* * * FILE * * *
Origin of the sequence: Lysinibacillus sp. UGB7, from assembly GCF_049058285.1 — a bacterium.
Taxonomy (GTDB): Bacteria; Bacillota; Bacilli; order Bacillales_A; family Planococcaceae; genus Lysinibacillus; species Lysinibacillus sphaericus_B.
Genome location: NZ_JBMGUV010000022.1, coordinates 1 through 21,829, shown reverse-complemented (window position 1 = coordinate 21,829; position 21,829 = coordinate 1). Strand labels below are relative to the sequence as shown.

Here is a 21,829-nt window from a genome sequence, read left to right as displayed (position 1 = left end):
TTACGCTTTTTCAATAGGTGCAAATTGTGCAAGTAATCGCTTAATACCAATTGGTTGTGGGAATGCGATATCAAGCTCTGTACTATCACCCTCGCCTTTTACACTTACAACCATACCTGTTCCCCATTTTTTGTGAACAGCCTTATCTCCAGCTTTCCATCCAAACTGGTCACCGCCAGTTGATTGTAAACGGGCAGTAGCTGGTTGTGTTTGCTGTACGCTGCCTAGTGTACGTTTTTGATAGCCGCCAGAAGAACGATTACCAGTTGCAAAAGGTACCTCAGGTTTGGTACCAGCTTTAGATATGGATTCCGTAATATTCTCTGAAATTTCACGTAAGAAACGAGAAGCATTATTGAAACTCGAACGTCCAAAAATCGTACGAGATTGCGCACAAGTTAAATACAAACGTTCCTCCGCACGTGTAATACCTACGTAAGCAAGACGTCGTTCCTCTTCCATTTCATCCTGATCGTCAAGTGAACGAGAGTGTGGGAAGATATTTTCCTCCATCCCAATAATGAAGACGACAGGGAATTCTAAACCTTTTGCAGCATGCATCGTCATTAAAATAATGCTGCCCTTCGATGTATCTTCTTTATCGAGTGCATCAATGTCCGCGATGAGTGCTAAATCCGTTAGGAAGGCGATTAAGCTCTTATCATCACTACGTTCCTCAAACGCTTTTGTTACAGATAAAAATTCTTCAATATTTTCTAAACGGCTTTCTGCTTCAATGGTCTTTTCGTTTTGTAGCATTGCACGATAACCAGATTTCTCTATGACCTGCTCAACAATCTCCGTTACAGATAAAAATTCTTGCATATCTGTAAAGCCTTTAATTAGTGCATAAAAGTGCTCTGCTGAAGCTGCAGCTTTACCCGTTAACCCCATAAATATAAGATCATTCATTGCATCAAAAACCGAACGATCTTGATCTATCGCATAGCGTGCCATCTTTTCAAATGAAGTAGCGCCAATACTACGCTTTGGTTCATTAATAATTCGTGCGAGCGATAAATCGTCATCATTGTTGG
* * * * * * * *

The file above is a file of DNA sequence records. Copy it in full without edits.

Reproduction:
Origin of the sequence: Lysinibacillus sp. UGB7, from assembly GCF_049058285.1 — a bacterium.
Taxonomy (GTDB): Bacteria; Bacillota; Bacilli; order Bacillales_A; family Planococcaceae; genus Lysinibacillus; species Lysinibacillus sphaericus_B.
Genome location: NZ_JBMGUV010000022.1, coordinates 1 through 21,829, shown reverse-complemented (window position 1 = coordinate 21,829; position 21,829 = coordinate 1). Strand labels below are relative to the sequence as shown.

Here is a 21,829-nt window from a genome sequence, read left to right as displayed (position 1 = left end):
TTACGCTTTTTCAATAGGTGCAAATTGTGCAAGTAATCGCTTAATACCAATTGGTTGTGGGAATGCGATATCAAGCTCTGTACTATCACCCTCGCCTTTTACACTTACAACCATACCTGTTCCCCATTTTTTGTGAACAGCCTTATCTCCAGCTTTCCATCCAAACTGGTCACCGCCAGTTGATTGTAAACGGGCAGTAGCTGGTTGTGTTTGCTGTACGCTGCCTAGTGTACGTTTTTGATAGCCGCCAGAAGAACGATTACCAGTTGCAAAAGGTACCTCAGGTTTGGTACCAGCTTTAGATATGGATTCCGTAATATTCTCTGAAATTTCACGTAAGAAACGAGAAGCATTATTGAAACTCGAACGTCCAAAAATCGTACGAGATTGCGCACAAGTTAAATACAAACGTTCCTCCGCACGTGTAATACCTACGTAAGCAAGACGTCGTTCCTCTTCCATTTCATCCTGATCGTCAAGTGAACGAGAGTGTGGGAAGATATTTTCCTCCATCCCAATAATGAAGACGACAGGGAATTCTAAACCTTTTGCAGCATGCATCGTCATTAAAATAATGCTGCCCTTCGATGTATCTTCTTTATCGAGTGCATCAATGTCCGCGATGAGTGCTAAATCCGTTAGGAAGGCGATTAAGCTCTTATCATCACTACGTTCCTCAAACGCTTTTGTTACAGATAAAAATTCTTCAATATTTTCTAAACGGCTTTCTGCTTCAATGGTCTTTTCGTTTTGTAGCATTGCACGATAACCAGATTTCTCTATGACCTGCTCAACAATCTCCGTTACAGATAAAAATTCTTGCATATCTGTAAAGCCTTTAATTAGTGCATAAAAGTGCTCTGCTGAAGCTGCAGCTTTACCCGTTAACCCCATAAATATAAGATCATTCATTGCATCAAAAACCGAACGATCTTGATCTATCGCATAGCGTGCCATCTTTTCAAATGAAGTAGCGCCAATACTACGCTTTGGTTCATTAATAATTCGTGCGAGCGATAAATCGTCATCATTGTTGG